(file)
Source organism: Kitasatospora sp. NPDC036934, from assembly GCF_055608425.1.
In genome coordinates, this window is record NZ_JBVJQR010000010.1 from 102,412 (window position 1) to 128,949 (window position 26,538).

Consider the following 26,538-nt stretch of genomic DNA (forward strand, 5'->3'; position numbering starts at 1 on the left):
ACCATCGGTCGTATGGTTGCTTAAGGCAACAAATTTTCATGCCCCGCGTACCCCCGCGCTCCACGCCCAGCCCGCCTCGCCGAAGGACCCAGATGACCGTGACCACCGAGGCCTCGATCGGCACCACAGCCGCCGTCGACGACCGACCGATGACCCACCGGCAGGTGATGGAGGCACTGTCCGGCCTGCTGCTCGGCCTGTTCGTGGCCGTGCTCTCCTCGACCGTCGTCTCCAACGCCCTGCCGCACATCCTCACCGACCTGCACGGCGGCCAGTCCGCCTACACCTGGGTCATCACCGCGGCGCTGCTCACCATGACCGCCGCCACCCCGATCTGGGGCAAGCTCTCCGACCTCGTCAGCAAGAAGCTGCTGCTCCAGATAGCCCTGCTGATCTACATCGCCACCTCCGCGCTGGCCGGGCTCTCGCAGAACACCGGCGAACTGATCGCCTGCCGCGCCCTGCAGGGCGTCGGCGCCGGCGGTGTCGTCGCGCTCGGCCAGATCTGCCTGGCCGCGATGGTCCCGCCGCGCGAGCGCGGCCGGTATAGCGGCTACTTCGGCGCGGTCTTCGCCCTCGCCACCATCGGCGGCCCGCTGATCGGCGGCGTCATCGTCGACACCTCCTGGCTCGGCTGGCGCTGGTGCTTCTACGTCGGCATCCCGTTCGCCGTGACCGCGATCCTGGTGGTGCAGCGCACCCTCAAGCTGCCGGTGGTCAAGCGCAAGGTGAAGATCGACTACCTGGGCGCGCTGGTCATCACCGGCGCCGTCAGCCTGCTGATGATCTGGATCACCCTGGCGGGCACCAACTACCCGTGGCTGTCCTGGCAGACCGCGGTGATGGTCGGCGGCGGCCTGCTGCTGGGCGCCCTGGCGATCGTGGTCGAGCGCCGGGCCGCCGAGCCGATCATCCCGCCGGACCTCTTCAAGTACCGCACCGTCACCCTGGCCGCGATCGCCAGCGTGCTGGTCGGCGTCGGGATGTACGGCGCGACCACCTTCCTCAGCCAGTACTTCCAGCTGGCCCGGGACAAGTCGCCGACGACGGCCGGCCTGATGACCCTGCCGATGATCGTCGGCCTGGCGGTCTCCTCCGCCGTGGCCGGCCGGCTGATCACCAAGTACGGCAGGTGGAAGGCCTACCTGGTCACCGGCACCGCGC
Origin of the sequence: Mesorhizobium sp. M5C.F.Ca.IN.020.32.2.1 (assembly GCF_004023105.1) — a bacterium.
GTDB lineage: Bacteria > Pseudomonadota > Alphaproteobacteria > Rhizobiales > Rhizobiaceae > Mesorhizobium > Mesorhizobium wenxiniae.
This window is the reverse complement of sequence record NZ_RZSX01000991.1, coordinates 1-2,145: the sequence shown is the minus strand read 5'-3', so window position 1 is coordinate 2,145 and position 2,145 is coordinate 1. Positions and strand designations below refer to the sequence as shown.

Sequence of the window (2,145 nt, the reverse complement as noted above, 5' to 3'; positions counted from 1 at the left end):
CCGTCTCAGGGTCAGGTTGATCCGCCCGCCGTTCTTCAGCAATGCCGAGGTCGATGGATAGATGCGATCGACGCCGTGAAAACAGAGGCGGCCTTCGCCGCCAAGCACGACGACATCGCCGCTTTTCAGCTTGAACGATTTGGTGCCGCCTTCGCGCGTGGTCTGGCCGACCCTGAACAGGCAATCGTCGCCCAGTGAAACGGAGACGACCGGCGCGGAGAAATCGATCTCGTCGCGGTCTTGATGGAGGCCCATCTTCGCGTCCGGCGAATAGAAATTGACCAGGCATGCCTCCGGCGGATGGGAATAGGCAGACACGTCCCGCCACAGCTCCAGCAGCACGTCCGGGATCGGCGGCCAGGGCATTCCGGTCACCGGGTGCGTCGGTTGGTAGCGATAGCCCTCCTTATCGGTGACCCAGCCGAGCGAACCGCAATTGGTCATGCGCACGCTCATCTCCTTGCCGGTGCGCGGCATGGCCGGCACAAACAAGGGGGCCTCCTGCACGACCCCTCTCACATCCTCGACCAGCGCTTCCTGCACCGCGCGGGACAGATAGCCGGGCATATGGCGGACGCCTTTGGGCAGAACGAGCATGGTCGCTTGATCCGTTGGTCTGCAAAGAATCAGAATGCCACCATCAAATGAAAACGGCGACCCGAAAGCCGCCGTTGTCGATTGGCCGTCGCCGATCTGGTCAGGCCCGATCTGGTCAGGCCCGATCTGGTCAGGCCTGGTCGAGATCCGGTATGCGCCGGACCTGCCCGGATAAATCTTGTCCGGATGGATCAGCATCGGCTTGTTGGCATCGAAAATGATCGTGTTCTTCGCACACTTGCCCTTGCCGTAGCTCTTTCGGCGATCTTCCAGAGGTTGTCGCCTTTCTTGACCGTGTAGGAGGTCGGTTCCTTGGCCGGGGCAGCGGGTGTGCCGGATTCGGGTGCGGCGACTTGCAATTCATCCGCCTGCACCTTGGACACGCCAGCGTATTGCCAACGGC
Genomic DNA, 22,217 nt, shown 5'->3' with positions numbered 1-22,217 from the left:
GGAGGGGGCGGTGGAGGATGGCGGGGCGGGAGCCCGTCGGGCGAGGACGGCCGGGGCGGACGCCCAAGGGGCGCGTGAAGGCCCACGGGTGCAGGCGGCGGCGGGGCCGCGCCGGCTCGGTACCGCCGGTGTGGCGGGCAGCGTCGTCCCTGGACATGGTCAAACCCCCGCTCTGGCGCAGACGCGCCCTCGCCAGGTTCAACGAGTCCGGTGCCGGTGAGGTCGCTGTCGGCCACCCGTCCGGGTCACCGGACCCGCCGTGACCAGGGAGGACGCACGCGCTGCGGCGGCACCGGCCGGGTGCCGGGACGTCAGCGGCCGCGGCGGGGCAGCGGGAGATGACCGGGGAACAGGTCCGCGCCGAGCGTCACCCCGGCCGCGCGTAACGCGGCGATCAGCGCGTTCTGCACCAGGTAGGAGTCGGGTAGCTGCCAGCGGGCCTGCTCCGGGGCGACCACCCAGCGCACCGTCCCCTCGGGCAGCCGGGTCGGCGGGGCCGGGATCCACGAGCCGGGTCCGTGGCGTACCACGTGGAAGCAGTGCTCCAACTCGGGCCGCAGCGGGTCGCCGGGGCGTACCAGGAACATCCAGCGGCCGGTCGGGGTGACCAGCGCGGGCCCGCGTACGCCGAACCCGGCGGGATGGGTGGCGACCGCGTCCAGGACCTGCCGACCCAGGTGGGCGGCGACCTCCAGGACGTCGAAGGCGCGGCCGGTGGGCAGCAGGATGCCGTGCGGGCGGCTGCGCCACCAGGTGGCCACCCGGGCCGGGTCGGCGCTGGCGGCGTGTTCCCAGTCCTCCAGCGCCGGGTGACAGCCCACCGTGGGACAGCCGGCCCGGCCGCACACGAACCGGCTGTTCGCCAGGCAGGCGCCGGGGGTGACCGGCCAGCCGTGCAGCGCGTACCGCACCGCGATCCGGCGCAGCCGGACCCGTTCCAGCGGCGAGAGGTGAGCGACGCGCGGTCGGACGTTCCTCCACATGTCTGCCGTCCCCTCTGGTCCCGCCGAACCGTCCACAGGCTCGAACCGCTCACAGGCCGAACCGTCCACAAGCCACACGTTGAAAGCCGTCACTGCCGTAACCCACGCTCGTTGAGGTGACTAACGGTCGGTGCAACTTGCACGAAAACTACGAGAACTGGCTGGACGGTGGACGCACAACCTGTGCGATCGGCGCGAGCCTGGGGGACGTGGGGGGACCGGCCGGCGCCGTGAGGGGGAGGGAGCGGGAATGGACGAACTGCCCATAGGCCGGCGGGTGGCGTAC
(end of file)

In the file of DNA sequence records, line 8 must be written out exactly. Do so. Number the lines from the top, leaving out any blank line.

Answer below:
Sequence of the window (2,145 nt, the reverse complement as noted above, 5' to 3'; positions counted from 1 at the left end):